Documents to download

Online abuse is widespread and can include: 

Existing legislation to deal with harassment, stalking and the improper use of communications networks can be used to tackle some forms of online abuse. However the Westminster and Scottish Governments have both criminalised one form of online abuse:  “revenge pornography”. 

Some charities and campaigners have called for further specific legislation to target online abuse.  However, in February 2016, the Government said that it did “not intend to introduce specific additional legislation to address online harassment and internet trolling”. 

The Government has also been asked about criminalising cyber bullying and replied:

(…) We do not want to make any form of bullying a criminal offence as to do so would risk criminalising young people. In some circumstances that may be justified, but probably only in a limited number of very serious cases, for which there are already laws in place to protect people. Internet providers, schools and parents all have a role to play in keeping children and young people safe online… 

A Recl@im the Internet campaign has recently launched. This is calling for action in the following areas: 

  • the role of the police and prosecutors, and where threats and harassment become crimes
  • the responsibility of social media and publishing platforms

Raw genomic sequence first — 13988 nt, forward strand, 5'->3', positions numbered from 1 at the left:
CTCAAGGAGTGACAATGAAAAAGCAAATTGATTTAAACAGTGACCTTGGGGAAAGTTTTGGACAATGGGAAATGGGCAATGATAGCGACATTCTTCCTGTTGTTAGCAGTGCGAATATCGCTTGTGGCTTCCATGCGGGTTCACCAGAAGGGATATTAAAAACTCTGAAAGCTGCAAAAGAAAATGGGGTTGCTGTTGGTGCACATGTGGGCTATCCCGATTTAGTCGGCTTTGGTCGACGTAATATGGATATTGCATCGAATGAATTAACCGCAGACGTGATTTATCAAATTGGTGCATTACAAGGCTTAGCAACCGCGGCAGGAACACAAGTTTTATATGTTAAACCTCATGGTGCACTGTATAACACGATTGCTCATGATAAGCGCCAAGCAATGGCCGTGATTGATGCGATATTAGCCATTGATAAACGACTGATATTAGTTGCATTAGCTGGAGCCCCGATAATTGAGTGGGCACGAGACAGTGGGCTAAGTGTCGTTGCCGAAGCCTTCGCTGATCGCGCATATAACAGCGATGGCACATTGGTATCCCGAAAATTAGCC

• the role of organisations and employers
  • the role for individuals – including support for victims and taking on the trolls
  • empowering and educating the next generation

Documents to download

Related posts

  • The Troubled Families Programme (TFP) is a programme in England administered by the Ministry of Housing, Communities and Local Government (MHCLG). The programme conducts targeted interventions for families experiencing multiple problems, including crime, anti-social behaviour, truancy, unemployment, mental health problems and domestic abuse. This briefing examines the TFP since 2012, details MHCLG evaluations of the programme, and describes recent commentary and potential future directions for the programme.

  • This Commons Library briefing paper describes police detention powers and outlines a recent history of their reform. It also describes the police custody estate and current concerns with pre-charge bail.